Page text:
Holthaus v. United States, U.S. District Court, D. Haw., No. 88-00074
Parker, 73, began to experience urinary problems and went to an Army medical center. He was examined by Polskin, a family practitioner. Polskin ordered tests of Parker’s urinary tract and diagnosed benign prostatic hypertrophy and possible prostatitis.
A year later, Parker returned to the medical center for additional tests, including a digital rectal examination. During the examination, a surgical resident noted a prostate nodule.
Parker’s urinary problems persisted, and, a year later, he was examined by an urologist at the center. The physician noted an enlarged, hardened, irregular prostate. Although Parker was told to undergo additional prostate evaluation, he delayed further examination for six months. At that time, a needle biopsy, cystoscopy, and circumcision revealed prostate cancer. A month later, a bone scan confirmed that the disease had metastasized and was in terminal stages.
Parker underwent multiple invasive surgeries and experienced severe pain and emotional trauma until his death two years later. Parker, a retired military officer, is survived by his wife and two adult daughters.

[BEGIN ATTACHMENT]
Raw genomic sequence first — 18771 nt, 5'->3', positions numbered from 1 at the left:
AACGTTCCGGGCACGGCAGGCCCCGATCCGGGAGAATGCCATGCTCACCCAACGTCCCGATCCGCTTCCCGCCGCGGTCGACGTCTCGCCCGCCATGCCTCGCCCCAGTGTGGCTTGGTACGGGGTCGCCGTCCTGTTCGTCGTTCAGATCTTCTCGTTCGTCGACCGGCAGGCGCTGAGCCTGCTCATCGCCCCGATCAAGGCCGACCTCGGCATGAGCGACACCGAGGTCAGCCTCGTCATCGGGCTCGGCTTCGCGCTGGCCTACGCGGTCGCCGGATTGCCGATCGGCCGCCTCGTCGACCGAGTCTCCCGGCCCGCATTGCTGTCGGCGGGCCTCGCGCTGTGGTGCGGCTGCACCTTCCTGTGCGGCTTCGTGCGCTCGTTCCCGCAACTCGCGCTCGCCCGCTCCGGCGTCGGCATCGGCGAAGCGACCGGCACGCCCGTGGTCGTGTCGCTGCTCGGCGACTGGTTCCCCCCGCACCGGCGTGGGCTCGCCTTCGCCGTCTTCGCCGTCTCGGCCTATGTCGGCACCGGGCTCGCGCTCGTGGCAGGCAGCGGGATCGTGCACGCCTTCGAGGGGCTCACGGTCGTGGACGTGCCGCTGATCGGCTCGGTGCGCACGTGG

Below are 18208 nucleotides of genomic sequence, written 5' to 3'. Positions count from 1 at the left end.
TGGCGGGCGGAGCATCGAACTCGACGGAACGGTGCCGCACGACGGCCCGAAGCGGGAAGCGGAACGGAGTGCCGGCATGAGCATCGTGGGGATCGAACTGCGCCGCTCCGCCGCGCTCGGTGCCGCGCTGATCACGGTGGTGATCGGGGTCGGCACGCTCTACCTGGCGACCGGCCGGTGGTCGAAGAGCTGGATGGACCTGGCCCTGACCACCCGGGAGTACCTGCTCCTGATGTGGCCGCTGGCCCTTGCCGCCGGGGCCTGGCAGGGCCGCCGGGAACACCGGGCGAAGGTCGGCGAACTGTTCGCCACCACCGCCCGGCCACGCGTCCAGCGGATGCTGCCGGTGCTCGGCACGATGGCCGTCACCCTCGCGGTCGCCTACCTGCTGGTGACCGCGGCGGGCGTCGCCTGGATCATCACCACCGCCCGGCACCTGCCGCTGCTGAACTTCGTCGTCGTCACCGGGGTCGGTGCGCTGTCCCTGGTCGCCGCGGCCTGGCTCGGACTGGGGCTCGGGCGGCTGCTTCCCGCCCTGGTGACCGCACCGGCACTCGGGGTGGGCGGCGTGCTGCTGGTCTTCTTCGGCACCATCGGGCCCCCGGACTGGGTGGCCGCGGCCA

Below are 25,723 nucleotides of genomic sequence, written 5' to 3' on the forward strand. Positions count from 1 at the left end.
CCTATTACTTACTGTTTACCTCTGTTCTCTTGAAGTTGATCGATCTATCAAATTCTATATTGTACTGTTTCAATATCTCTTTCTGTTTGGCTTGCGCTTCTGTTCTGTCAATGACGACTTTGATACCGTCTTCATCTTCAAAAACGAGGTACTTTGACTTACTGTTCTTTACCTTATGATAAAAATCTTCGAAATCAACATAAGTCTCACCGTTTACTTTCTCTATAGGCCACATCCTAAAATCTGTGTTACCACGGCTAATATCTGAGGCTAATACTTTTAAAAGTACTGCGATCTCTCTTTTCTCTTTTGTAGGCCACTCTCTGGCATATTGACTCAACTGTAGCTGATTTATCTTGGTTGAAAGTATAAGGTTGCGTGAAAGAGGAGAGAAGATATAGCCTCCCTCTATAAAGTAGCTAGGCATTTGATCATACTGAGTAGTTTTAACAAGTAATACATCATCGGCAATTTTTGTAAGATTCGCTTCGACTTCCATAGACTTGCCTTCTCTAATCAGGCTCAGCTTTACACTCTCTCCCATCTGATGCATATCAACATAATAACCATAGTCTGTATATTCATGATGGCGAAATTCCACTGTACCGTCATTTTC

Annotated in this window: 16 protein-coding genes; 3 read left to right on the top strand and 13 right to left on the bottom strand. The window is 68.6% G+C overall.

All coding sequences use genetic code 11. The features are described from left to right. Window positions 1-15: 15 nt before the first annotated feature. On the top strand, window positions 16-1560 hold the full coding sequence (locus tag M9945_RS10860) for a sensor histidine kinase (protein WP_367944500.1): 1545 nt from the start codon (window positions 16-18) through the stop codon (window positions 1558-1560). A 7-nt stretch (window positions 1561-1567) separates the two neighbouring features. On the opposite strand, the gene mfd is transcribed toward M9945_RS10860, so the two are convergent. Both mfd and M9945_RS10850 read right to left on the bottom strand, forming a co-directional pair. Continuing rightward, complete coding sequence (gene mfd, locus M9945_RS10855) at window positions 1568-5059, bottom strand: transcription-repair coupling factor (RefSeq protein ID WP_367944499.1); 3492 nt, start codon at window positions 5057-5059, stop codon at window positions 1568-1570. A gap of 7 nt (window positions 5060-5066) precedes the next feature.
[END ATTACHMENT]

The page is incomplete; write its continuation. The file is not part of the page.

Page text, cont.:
Parker’s estate sued the United States under the Federal Tort Claims Act, alleging that its physicians had been negligent for failing to (1) follow up on Parker’s abnormal prostate examinations, (2) timely perform tests to rule out prostate cancer, and (3) diagnose prostate cancer while it was still in the early stages. The complaint also alleged that Parker’s had suffered loss of consortium.
The judge awarded $275,000, including $40,000 for loss of consortium, and added ten-percent prejudgment interest to the award.
Joseph Spalding, urology, San Francisco, Cal.
Richard Cohen, oncology, San Francisco, Cal.
Mark S. Davis, Honolulu, Haw.
[The court’s findings of fact and conclusions of law are available through the Offerings section at p. 19, courtesy of Mr. Davis.]
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